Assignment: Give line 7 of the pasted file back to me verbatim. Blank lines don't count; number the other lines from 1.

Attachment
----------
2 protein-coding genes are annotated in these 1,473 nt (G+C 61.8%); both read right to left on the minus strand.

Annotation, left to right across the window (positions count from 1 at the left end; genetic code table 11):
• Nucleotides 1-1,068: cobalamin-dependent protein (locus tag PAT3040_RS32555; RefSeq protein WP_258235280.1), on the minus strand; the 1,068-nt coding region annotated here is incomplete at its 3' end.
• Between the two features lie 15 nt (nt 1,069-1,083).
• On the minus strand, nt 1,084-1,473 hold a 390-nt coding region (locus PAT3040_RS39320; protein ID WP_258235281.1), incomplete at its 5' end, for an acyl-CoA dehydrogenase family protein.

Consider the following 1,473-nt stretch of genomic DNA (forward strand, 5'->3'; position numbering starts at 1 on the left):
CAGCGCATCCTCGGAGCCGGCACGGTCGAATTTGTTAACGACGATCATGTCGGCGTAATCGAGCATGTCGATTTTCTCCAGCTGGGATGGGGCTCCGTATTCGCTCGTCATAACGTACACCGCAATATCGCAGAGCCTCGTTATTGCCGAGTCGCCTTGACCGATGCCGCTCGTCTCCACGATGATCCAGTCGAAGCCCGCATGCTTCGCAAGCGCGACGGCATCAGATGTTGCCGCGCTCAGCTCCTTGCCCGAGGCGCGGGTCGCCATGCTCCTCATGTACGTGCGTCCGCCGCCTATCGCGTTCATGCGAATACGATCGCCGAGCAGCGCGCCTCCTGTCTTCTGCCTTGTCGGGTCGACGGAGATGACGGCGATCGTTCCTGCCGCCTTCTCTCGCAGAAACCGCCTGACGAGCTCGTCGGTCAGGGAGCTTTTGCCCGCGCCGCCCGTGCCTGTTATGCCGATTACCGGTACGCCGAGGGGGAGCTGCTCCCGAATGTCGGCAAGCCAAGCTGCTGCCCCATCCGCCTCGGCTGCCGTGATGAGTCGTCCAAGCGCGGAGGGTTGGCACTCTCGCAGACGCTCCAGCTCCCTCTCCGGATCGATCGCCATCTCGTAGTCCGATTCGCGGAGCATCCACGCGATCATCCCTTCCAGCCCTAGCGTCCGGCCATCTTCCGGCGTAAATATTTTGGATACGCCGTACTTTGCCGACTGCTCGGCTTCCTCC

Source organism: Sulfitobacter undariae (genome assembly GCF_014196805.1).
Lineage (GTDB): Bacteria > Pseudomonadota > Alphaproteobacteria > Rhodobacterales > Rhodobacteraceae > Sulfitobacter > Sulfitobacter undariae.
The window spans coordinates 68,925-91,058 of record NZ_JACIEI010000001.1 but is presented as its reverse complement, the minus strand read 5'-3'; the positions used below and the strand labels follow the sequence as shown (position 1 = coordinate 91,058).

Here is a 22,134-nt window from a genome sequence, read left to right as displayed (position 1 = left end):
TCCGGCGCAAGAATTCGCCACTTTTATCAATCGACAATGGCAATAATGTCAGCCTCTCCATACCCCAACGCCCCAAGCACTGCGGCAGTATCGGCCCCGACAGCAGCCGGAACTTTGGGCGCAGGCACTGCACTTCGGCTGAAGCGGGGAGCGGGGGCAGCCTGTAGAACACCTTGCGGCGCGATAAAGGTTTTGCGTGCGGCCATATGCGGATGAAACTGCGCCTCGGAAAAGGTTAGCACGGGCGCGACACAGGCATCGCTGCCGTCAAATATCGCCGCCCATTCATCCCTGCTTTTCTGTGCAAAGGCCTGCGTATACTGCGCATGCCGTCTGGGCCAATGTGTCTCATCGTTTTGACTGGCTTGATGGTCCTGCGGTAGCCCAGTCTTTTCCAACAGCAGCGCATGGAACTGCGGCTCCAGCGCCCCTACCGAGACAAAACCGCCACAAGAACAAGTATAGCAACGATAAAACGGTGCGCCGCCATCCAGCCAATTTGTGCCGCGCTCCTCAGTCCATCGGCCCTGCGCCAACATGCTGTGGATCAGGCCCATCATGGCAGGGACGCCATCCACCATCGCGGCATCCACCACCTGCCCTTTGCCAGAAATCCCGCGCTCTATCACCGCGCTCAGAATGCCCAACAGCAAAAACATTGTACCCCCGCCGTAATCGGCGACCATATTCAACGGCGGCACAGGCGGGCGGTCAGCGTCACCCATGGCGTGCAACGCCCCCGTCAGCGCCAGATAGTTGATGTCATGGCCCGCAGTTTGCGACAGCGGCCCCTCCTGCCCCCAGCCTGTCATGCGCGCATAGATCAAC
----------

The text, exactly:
CAGCGCATCCTCGGAGCCGGCACGGTCGAATTTGTTAACGACGATCATGTCGGCGTAATCGAGCATGTCGATTTTCTCCAGCTGGGATGGGGCTCCGTATTCGCTCGTCATAACGTACACCGCAATATCGCAGAGCCTCGTTATTGCCGAGTCGCCTTGACCGATGCCGCTCGTCTCCACGATGATCCAGTCGAAGCCCGCATGCTTCGCAAGCGCGACGGCATCAGATGTTGCCGCGCTCAGCTCCTTGCCCGAGGCGCGGGTCGCCATGCTCCTCATGTACGTGCGTCCGCCGCCTATCGCGTTCATGCGAATACGATCGCCGAGCAGCGCGCCTCCTGTCTTCTGCCTTGTCGGGTCGACGGAGATGACGGCGATCGTTCCTGCCGCCTTCTCTCGCAGAAACCGCCTGACGAGCTCGTCGGTCAGGGAGCTTTTGCCCGCGCCGCCCGTGCCTGTTATGCCGATTACCGGTACGCCGAGGGGGAGCTGCTCCCGAATGTCGGCAAGCCAAGCTGCTGCCCCATCCGCCTCGGCTGCCGTGATGAGTCGTCCAAGCGCGGAGGGTTGGCACTCTCGCAGACGCTCCAGCTCCCTCTCCGGATCGATCGCCATCTCGTAGTCCGATTCGCGGAGCATCCACGCGATCATCCCTTCCAGCCCTAGCGTCCGGCCATCTTCCGGCGTAAATATTTTGGATACGCCGTACTTTGCCGACTGCTCGGCTTCCTCC